‘Get Off My Lawn!’: From Dust, and an Old God’s Lament

From Dust screen

IMAGE: From Dust (Ubisoft)

For my birthday they made me a god.

I had the power the reshape the world in my image.  I could conjure floods; could mould grasslands and vegetation like putty; could scoop lava into the air and remake the landscape on a whim.  I could speed across the face of the world like an unseen wisp, and rain down bounty or pestilence as I desired.  My resplendent, verdant landscape boiled with potentiality and promise as I cast my omniscient eye upon it and set myself to work.

And so, my people worshipped me.  Sang praises to me.  Adorned themselves in trinkets to win my favour.  They sought out teachings that would strengthen me with their belief.  They trusted in my grace and my mercy, and had faith that I could lead them to salvation…

They were devoted.

They were loyal.

They were…

Mistaken.

I was a terrible god.  I’m awful at it.

In fact, playing through designer Eric Chahi’s sumptuous From Dust (developed by Ubisoft Montpellier) has reconfirmed my every failing as a gamer and a deity.  I’m haphazard.  Ill prepared.  More often than not I find myself fiddling around with a puddle of water that has no effect on anything while my people stand idle on a rock, waiting to starve and be picked off by vultures.  And no one goes where I tell them too!  And there’s gravity and stuff.  And time!  Why is there a timer ticking down?!  I’m a god, aren’t I?  What’s with the whole being-beholden-to-linear-progression thing all about?  If I was a real god that would be the first thing to go.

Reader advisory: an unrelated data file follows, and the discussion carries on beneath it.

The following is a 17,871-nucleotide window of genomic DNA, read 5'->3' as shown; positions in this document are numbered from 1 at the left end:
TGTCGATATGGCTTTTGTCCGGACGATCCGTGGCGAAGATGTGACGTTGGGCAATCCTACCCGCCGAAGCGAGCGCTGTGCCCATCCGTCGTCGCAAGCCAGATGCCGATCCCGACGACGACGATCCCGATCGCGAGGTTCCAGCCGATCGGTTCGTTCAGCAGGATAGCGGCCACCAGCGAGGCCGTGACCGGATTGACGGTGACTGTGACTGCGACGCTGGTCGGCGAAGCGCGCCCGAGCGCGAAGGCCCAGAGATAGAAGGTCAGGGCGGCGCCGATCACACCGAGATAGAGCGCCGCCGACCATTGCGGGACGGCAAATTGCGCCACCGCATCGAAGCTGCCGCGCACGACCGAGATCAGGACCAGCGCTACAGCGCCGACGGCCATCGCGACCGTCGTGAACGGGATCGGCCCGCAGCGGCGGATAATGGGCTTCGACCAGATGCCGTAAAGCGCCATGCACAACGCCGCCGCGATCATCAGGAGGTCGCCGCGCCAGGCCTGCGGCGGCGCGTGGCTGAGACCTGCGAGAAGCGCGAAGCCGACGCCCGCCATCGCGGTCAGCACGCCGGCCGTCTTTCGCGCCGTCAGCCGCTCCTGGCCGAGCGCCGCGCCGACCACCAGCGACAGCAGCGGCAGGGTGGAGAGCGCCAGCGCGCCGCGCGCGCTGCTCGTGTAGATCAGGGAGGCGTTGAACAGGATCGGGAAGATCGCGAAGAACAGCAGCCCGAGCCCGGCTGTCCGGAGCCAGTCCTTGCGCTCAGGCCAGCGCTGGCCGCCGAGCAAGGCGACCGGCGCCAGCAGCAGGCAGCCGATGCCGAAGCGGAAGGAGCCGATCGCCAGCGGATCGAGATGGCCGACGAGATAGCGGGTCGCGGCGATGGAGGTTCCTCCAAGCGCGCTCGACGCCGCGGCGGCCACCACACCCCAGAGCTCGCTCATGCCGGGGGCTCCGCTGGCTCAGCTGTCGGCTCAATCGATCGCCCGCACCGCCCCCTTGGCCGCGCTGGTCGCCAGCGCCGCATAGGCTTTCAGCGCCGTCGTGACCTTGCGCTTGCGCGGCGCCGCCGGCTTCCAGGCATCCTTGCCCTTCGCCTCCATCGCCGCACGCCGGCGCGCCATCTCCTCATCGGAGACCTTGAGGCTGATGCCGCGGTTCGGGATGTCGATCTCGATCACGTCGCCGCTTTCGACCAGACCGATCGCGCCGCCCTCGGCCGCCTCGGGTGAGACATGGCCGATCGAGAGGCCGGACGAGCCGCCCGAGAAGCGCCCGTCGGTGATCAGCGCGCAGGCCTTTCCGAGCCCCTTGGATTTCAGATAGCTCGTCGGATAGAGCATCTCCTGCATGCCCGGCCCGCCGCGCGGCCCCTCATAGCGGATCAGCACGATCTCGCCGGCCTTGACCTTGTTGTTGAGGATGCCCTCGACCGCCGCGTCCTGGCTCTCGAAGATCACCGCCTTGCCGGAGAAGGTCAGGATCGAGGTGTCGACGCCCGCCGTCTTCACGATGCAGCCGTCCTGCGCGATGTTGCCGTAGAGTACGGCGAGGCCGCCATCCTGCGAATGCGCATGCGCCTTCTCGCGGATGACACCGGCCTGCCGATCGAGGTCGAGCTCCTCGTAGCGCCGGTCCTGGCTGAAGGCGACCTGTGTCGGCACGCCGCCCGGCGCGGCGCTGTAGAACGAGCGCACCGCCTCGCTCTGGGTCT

No, it’s not like back in the good old days where being a god was about little more than raising and lowering the landscape on which my worshipers built their homes.  I still remember the giddy power of tediously indenting swaths of land in Populous just to uproot a handful of homesteads so that they would move sideways enough to reform into a castle…

Ah… the mighty omnipotence – when being an all-powerful deity was akin to bashing out the dents on a used Honda.

But nowadays it’s all crisis and peril!  My little nomadic From Dust-ians are being ravaged by a hostile landmass that wants to burn them off its surface like an unsightly wart, and nothing that I try seems to work.  Suddenly the universe keeps throwing freaking tsunamis at me!  I mean, what the hell is that?!  And enough with the volcanos!  We get it!  You’re a portal to the Earth’s molten crust.  You don’t need to go on about it all day.  And you have got to be kidding me with the wildfires!  Come on, guys!  Help me out.  Don’t walk straight into the flames…

When I think about it, this is the same reason I was always so terrible at Sim City.  I lack that godly methodical foresight.*  It’s why my cities would always fall into poverty, illness, and ruin.  Why I would watch the elegance of a neatly drawn road grid on grass gradually descend into unruly chaos, every decision I made somehow compounding the disaster of the one before it.

What – you need indoor plumbing, now?  And power?  Geez.  Greedy.  And stop being so sick!  …No.  No, I’m not going to build you a university if you’re just going to burn it down like you did the hospital.  …Actually, that’s probably a good time to bring this up: why can’t you idiots do anything without setting yourselves on fire?!  What’s wrong with eating some food raw occasionally?  Haven’t you heard of sushi?